Electronically Distributed by BuddhaNet
In the twentieth year of the Buddha’s ministry, two important events took place. The first of these was the conversion of the bandit Angulimala. The second happened at Savatthi, where some jealous ascetics tried to discredit the Buddha. This is the story of the second event.
The Buddha and his disciples were famous and respected religious teachers at Savatthi. Large numbers of people from the area came regularly to listen to their sermons and to offer them alms.
However, not all the people of Savatthi were followers of the Buddha. There were many ascetics in the area who believed that their teachings were superior. These other leaders were very jealous when they saw more and more people going to the Buddha and his disciples to offer alms and gifts of robes and medicine. Soon, overcome by jealousy, they decided to do something about it.
In Savatthi there was a female wandering ascetic by the name of Sundari. She was young in age and bad in character. The ascetics planned to attack the character and reputation of the Buddha and the monks through this female ascetic.
“Sister, you must try to help us do something about the Buddha,” they told her. “He is attracting supporters away from us.”
“What can I do for you?” Sundari asked.
“You can help us by visiting the Jeta’s Grove regularly to find out as much as you can about the Buddha. Find us a way we may try to win the people back to support us.”
Sundari visited the Jeta’s Grove regularly to spy on the Buddha. She did not know the real purpose — an evil one — of the ascetics in asking her to go there. After a time, the ascetics became sure that many people had seen Sundari going regularly to the Jeta’s Grove. They killed her and buried her in a nearby ditch. They then went to King Pasenadi of Kosala and reported that Sundari was missing and was last seen with the Buddha.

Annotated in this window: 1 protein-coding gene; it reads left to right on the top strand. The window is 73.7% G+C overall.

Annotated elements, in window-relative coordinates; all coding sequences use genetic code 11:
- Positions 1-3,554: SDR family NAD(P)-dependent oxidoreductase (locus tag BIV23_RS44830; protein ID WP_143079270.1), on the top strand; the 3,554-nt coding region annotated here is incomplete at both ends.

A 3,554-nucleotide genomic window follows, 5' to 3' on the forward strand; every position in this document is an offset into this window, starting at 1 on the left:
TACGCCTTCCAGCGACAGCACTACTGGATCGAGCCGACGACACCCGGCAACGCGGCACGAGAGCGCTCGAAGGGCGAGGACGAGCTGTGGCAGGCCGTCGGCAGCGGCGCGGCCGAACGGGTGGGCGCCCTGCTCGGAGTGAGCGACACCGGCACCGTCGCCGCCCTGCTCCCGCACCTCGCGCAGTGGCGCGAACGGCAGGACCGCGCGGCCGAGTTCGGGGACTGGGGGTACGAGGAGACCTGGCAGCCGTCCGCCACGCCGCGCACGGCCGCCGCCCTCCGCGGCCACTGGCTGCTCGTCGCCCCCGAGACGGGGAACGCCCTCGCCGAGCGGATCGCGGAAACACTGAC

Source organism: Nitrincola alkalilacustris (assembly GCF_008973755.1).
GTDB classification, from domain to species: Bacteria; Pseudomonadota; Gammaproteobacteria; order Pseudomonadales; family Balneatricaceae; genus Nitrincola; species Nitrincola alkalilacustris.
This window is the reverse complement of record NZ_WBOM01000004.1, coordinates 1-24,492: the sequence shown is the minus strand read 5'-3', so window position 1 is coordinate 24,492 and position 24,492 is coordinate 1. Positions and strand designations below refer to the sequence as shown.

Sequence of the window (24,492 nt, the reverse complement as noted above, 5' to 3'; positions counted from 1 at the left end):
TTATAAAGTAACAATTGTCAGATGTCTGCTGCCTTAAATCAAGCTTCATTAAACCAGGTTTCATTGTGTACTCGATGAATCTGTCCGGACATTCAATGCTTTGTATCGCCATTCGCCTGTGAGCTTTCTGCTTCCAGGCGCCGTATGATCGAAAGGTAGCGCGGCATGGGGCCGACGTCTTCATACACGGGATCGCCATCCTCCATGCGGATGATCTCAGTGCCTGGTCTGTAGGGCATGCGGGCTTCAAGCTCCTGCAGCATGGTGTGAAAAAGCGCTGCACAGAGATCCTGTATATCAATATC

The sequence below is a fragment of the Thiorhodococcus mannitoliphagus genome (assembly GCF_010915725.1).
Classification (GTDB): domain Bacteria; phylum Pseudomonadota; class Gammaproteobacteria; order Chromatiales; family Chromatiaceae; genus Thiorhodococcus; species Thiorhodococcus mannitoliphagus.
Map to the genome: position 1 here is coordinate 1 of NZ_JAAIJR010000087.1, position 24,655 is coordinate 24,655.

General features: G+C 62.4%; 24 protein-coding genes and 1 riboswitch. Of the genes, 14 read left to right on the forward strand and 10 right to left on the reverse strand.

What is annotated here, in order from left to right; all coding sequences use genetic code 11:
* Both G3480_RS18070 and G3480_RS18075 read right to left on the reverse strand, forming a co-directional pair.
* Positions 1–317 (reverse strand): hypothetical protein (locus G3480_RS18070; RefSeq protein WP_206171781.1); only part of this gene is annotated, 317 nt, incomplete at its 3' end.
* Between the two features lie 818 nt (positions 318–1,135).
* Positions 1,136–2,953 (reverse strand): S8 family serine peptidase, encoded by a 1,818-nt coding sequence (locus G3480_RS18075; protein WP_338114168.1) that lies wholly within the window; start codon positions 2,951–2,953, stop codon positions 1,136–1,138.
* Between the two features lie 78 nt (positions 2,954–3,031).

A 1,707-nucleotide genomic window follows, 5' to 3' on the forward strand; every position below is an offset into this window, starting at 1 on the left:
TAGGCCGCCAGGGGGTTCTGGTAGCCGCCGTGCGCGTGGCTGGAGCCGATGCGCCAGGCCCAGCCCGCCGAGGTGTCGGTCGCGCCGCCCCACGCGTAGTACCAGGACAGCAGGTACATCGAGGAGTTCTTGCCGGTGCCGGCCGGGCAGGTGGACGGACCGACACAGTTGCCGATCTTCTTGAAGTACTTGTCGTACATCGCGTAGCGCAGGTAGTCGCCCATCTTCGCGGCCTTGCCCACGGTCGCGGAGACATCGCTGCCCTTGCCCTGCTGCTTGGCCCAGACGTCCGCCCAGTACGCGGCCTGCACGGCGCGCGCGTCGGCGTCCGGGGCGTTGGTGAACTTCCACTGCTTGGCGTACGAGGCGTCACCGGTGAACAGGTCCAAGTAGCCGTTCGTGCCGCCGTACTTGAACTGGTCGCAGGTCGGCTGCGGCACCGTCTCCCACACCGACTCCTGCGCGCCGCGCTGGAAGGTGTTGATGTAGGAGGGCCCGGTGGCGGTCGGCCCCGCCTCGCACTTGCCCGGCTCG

“Where do you suspect she is?” asked the king.
“She may still be in the Jeta’s Grove, Great King,” they replied. “We are worried because she has never been known to remain very long after the Buddha has finished giving his sermon.”
The king said, “Then you must go immediately to search for her there.”
The ascetics pretended to search for Sundari in the Jeta’s Grove. After searching for some time, they went to the spot where they had buried her and dug up her body. Placing the corpse on a stretcher, they carried it back to Savatthi. All the way they shouted angrily at the top of their voices, “See Lords, see the work of these monks who call themselves holy people. They are shameless and wicked liars. See what they have done. They have committed sexual misconduct with poor Sundari and then they have killed her to hide their crimes.”
The Buddha’s disciples became frightened by these accusations and did not know what to do, but the Buddha calmly told them to control their fears. There was nothing to be frightened about, since they were innocent of the crime.
The Buddha advised them, “The people will accuse you and scold you, but you will do nothing except to recite these words: ‘Those who lie and those who deny what they have done are equal in their evil deeds and both suffer.’ Then be patient. The people will see how calm you are and will grow tired of scolding you. Within seven days, the shouting and accusations will subside.”
The disciples heeded the Buddha’s advice and people soon began to ask each other why the Buddha and his disciples were so calm. Then they remembered that the Buddha and his disciples were virtuous and that they had never been known to commit any evil crime. “Someone else must have murdered poor Sundari!” they cried. “It’s impossible that such compassionate religious teachers could have done it.” In the end, the shouting stopped and the Buddha used this incident to give some advice to his disciples on how to endure abuse with patience: “When harsh words are spoken to a bhikkhu, let him endure with an unruffled mind.”
After some time, the king discovered that the very ascetics who had warned of the evil deeds had committed the crime. When they were brought before the king, they confessed their crimes in public and were punished accordingly. After the incident the Buddha and his disciples became more honoured and respected in Savatthi.